2.  The Mines Safety and Inspection Act 1994 (WA) will apply in relation to mining operations in Western Australia and theOffshore Petroleum and Greenhouse Gas Storage Act 2006 (Cth) and associated regulations will apply in relation to Australian offshore petroleum activities. 
3.  Electricity Generation Corporation v Woodside Energy Ltd [2014] HCA 7 at [43]. 
4.  Particularly, the decision of the Victorian Court of Appeal in Environmental Systems Pty Ltd v Peerless Holdings Pty Ltd [2008] VSCA 26 (26 February 2008) and subsequent decisions, for example Regional Power Corporation v Pacific Hydro Group Two Pty Ltd [No 2] [2013] WASC 356 (26 September 2013). 
5.  Andrews v Australia and New Zealand Banking Corporation Ltd (2012) HCA 30. 
6.  For example, see clause 4(3) of the Construction Contracts Act 2004 (WA). 
7.  A security interest is defined under the PPSA as ‘an interest in personal property provided for by a transaction that, in substance, secures payment or performance of an obligation’. 
8.  See, for example, Division 70 of the Criminal Code, Schedule to the Criminal Code Act 1995 (Cth).  

They didn’t register on the PPSR, and now they’re engaged in a $50m dispute

By Ros O'Mally, John Erbacher, Claire Boyd and Cassandra Hay

The recent news concerning the dispute between the receivers for Forge Group Limited and APR Energy over approximately $50 million worth of gas turbines has emphasised the risks for companies involved in the equipment lease business since the introduction of thePersonal Property Securities Act 2009 (Cth) (PPSA).

According to reports, APR Energy, an energy giant, leased 4 gas turbines worth approximately $50 million to Forge. Forge subsequently went into administration and its creditors appointed KordaMentha as receivers. KordaMentha are now claiming that the lease of the turbines to Forge constituted a security interest under the PPSA. Given that APR Energy failed to register this alleged security interest on the Personal Property Securities Register (PPSR), KordaMentha claims that the 4 gas turbines will have vested in Forge (that is, APR’s interest in the turbines has been extinguished and the turbines will be available to meet the claims of Forge’s creditors). At this stage, it remains unclear why APR Energy didn’t register.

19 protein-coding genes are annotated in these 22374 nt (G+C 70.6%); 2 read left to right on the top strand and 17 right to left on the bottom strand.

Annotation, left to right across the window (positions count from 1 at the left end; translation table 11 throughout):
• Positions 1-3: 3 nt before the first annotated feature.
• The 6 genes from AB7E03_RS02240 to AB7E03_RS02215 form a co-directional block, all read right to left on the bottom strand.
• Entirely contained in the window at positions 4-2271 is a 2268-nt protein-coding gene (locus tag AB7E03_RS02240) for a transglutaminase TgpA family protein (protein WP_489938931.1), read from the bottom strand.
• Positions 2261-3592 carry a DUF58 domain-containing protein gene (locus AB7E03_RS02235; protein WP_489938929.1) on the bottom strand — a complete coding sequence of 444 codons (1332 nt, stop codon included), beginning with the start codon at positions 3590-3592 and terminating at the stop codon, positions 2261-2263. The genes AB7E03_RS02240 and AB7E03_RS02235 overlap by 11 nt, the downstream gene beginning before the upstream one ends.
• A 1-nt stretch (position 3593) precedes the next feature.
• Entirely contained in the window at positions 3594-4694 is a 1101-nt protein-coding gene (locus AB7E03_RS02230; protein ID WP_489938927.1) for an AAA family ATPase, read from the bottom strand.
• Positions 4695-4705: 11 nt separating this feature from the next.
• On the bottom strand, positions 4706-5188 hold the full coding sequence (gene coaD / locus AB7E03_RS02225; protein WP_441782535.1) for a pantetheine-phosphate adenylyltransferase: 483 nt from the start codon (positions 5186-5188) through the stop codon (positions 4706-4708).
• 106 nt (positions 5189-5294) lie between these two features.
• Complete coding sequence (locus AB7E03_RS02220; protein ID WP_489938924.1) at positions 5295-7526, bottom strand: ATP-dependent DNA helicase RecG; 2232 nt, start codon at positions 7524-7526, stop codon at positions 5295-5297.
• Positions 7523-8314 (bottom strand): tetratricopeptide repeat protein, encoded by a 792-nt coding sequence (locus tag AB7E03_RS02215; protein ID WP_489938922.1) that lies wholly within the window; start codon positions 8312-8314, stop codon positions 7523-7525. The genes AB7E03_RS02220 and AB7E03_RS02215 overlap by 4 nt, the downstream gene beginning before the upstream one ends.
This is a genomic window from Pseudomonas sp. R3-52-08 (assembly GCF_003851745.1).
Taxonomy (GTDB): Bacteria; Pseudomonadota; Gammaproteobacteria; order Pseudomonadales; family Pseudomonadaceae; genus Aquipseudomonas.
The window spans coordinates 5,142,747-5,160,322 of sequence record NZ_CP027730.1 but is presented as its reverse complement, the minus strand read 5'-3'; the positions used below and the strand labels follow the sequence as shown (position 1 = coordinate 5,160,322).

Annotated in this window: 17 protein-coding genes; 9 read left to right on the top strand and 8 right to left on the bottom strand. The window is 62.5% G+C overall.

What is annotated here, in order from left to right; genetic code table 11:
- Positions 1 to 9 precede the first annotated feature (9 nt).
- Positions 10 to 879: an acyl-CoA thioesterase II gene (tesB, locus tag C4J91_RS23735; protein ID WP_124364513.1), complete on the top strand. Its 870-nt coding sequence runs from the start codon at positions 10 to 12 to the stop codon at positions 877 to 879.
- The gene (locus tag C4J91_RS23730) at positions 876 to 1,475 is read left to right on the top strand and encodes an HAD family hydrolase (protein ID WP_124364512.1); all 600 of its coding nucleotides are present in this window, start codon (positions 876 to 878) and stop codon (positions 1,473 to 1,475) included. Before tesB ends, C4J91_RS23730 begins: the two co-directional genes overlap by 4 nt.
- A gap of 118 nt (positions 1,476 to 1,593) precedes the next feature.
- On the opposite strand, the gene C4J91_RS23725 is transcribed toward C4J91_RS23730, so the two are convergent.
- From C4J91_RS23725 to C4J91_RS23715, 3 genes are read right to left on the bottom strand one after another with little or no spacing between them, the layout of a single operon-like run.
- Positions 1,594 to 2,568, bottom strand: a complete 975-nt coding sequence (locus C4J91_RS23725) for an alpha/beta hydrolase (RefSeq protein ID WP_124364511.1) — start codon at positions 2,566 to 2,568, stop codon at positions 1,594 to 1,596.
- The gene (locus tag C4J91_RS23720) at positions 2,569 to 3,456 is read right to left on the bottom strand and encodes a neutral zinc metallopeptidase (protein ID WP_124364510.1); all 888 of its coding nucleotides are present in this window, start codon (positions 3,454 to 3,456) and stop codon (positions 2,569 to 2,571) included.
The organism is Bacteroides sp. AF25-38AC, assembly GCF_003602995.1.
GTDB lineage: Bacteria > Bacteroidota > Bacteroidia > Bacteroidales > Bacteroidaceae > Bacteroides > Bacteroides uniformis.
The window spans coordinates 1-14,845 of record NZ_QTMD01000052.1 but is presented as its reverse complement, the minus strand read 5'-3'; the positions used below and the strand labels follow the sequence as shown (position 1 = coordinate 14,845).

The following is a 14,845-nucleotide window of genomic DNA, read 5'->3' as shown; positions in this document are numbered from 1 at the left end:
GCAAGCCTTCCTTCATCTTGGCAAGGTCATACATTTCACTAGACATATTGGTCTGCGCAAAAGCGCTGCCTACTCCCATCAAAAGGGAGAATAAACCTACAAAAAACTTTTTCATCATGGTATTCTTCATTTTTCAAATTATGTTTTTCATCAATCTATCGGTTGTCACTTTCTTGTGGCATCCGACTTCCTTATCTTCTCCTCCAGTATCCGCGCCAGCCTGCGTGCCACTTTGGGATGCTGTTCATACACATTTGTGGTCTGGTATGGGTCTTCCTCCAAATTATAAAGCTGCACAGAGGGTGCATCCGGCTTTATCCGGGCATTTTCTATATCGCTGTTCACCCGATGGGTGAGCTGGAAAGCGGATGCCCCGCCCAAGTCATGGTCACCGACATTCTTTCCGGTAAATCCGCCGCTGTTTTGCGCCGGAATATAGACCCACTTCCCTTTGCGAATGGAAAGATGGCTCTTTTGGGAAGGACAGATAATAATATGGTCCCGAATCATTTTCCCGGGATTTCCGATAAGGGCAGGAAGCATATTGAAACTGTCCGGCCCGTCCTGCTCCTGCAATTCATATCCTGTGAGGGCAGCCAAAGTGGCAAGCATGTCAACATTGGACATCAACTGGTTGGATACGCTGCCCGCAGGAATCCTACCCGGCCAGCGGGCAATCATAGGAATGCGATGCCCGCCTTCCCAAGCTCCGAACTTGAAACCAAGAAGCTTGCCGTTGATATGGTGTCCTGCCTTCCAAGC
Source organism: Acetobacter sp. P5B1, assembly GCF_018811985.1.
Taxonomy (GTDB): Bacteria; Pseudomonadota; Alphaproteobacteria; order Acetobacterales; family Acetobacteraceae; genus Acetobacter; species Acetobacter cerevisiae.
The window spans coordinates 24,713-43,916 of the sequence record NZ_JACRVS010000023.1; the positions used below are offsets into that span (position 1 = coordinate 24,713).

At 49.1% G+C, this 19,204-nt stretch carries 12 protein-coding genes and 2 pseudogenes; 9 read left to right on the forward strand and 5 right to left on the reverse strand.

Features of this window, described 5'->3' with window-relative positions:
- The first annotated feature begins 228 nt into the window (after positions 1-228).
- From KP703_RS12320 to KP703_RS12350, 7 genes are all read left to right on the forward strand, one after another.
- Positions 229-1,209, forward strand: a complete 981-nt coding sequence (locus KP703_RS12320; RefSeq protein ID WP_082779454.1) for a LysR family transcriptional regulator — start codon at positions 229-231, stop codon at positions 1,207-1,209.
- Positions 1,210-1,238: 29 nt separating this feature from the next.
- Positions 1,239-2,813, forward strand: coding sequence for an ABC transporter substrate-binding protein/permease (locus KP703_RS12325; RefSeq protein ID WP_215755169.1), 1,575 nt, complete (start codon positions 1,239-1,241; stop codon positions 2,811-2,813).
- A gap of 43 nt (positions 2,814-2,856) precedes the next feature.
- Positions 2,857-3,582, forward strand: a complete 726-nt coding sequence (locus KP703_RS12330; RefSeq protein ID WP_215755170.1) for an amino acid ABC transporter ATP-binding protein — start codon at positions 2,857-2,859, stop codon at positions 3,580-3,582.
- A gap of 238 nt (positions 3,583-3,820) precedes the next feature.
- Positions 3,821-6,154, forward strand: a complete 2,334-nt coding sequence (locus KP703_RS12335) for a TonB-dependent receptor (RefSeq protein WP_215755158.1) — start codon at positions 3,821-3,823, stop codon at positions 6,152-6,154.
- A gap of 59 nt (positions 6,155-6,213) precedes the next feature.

Although there have already been a number of cases in Australia dealing with the consequences of failing to register a security interest, this dispute is by far the largest to come before the courts so far and is likely to have far-reaching implications, particularly for those involved in the equipment leasing industry. In this update, we discuss when security interests arise in this context and the steps that should be taken in order to protect against the potentially significant consequences of failing to register a security interest. 

When do these security interests arise? 

It appears the type of security interest the subject of the dispute referred to above is a ‘PPS Lease’. Unlike more ‘traditional’ security interests, PPS Leases may not ‘look’ like a security interest, but nonetheless need to be perfected to ensure that the ‘secured party’ is best protected in the event of the ‘grantor’s’ insolvency. 

Because a PPS Lease constitutes a security interest for the purposes of the PPSA, a failure to register that security interest may result in the goods vesting in the grantor of the security interest, meaning that if the grantor becomes insolvent, the secured party will likely lose their goods to the grantor (or the grantor’s other creditors) despite the fact that they may have had title to those goods prior to the insolvency. 

PPS Leases are leases or bailments of goods for an indefinite period or a period of more than one year (or 90 days in respect of serial numbered property).1  They don’t include leases by lessors, or bailments by bailors who aren’t regularly engaged in the business of leasing or bailing goods. PPS Leases also only apply to bailments where the bailee provides value. 

PPS Leases may arise in the context of both operating and finance leases and typical examples include leases of equipment, motor vehicles, aircraft and ships. Because PPS Leases also include bailments, the types of transaction that may give rise to a PPS Lease are potentially very broad. 

What’s a bailment? 

Although leases are relatively easy to identify, bailments can be more difficult. In general, they arise where one person (the ‘bailor’) delivers goods to another person (the ‘bailee’) on a promise that they will be redelivered to the bailor. A simple example of a bailment is a cloakroom or valet parking arrangement. 

Bailments can arise by agreement, or can be implied by surrounding circumstances. Whether a bailment will arise in particular circumstances will vary from case to case, but some of the key indicia of a bailment are:

  • delivery of possession of goods by the bailor to the bailee and voluntary assumption of possession by the bailee; 
  • the bailee being able to control the ability of the bailor to recover possession of the goods (for example, by providing a restricted licence for entering onto land to recover goods); and
  • the bailee assuming responsibility to keep the goods safe.